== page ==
As IT professionals responsible for system delivery, our professional lives are dominated by how we answer three basic questions:
- Am I meeting requirements?
- Did I break anything in the last release?
- Is anything going to fail?
Functional and System Test Automation with RPA
The following image is a depiction of a checklist that can be followed when answering the question, “Did I meet requirements?”
In this four-part series, we are going to look at two emerging technologies – RPA and AI Operations, and illustrate how they complement existing technologies to make the life of an IT professional easier and more productive.
Robotic Process Automation (RPA) is one of the hottest topics for an IT Professional and for good reason, the ability to provide relief from manual repetitive tasks is something that all business teams want. When it comes to testing, particularly manual testing, the act of repeating the same manual processes over and over again has traditionally been long accepted to simplify part of the job.
With RPA, user interaction can be mimicked via the GUI, allowing the test professional to develop a script that will perform a series of steps. This is not a new concept, there have long been automated testing tools such as WinRunner or Selenium, but the additional value that RPA brings is that the test professional can use RPA through a relatively simple user interface and create test scripts on their own with development intervention that will work across multiple systems.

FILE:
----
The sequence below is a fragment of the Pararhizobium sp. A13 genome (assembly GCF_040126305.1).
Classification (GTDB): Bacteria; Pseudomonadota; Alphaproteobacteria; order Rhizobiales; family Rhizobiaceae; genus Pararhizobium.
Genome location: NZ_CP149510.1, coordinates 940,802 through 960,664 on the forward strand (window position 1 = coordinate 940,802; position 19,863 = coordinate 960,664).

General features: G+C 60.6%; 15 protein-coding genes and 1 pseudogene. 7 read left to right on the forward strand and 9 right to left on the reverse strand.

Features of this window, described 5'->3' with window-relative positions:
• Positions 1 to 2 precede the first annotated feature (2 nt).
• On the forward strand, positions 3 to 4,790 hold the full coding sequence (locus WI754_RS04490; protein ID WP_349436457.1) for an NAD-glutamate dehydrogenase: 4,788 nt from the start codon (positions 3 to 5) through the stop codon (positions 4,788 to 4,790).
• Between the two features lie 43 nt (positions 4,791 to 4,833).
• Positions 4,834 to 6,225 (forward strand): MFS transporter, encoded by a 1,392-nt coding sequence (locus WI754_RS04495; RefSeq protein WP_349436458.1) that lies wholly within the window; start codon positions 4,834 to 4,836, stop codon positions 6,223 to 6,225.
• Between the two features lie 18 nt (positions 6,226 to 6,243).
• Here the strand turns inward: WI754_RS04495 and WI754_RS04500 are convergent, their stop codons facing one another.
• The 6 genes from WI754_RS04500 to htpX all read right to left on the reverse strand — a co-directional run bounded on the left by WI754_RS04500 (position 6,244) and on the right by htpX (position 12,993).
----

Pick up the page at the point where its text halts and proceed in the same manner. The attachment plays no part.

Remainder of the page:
In the world today, it is quite common for a single process to require several systems to work hand in hand and may often require a user to perform an action in one system, then swivel chair to another system to complete another step, or possibly do offline calculations in Excel. RPA can mimic these specific behaviors for QA testing purposes as well as for System testing – relieving professionals from the repetitive burden of manual testing.
RPA does not replace other tools, as they are optimized for the testing function, but does complement them by removing the manual testing steps across systems that other commonly used tools do not address.
Check out part two of our ongoing series on the future of automation, where we answer the question “Did I break anything?”